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Can i file for naturalization ?

Boston, MA |

I would like to know if I’m eligible to file for naturalization.
I lived in Unites States since January 2006. From 2006 till 2009 I was holder of J-1 visa ( student visa , since I was attending college). I got married in May of 2009 and received a Permanent Resident Card. My two year Green Card has expired in May 2012, and I was granted a one year extension due to pending application for conditional removal of status ( I-751). When I filed I-751 I was in the process of separation from my husband and we got divorced on March 2012, few months short of our three year wedding anniversary.
Currently my I-751 is still pending, but I was hoping that on the mean time I can file a petition for naturalization.
Hopefully someone can help me with my question.

Attorney Answers 3


  1. You are going to need to get the conditions removed before you are eligible to apply for citizenship. Additionally, since you and your husband divorced, chances are you won't be eligible to apply for naturalization for five, not three years. I recommend consulting with an experienced immigration attorney.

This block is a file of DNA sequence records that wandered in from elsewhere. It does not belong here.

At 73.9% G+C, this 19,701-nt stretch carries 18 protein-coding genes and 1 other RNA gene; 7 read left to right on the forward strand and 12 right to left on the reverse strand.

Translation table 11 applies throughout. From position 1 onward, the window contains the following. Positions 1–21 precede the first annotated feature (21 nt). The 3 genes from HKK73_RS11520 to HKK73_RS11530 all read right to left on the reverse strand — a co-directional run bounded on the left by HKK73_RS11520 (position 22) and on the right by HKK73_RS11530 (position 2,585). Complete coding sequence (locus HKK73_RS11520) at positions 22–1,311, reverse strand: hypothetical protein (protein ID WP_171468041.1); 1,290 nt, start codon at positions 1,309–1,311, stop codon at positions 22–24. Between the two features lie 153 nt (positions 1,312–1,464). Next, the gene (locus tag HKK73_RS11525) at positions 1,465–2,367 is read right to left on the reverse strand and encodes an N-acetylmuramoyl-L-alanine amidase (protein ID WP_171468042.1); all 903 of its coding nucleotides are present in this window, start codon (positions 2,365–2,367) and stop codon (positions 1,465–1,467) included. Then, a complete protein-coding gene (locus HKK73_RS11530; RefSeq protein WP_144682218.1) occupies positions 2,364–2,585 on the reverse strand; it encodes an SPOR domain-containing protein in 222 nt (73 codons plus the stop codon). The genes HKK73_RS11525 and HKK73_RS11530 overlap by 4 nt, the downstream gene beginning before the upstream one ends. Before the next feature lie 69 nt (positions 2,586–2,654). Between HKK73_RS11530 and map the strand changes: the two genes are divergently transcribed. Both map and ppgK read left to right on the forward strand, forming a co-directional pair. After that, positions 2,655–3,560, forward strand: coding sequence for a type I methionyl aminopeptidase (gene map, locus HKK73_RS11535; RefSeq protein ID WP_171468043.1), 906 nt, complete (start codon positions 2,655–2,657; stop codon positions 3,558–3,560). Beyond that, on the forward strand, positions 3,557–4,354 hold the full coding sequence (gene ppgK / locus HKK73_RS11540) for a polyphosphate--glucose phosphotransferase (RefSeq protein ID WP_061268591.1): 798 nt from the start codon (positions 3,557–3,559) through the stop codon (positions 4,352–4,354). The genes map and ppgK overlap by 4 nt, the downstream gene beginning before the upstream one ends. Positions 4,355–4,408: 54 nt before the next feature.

Ellie Mosko Attorney Ellis Porter, PLC 2701 Troy Center Dr., 410 Troy, MI 48084 Phone: 248-519-9900 Fax: 248-519-9901 Email: ellie.mosko@ellisporter.com The information I provide on Avvo is for informational purposes only and does not constitute legal advice or create an attorney client relationship


  2. Since you are divorced you will need to wait 5 yeaes, not 3, from the date you got your residency to naturalize. So no, you are not eligible at the moment. I hope you are working with an attorney on the removal of your conditions. Good luck.


  3. No, since you are divorced, you are under the 5-year residence requirement.

    (213) 394-4554 x0 Mr. Shusterman is a former INS Trial Attorney (1976-82) with over 35 years of immigration experience. His response to your question is general in nature, as not all the facts are known to him. You should retain an attorney experienced in immigration law to review all the facts in your case in order to receive advice specific to your case. Mr. Shusterman's statement above does not create an attorney/client relationship.

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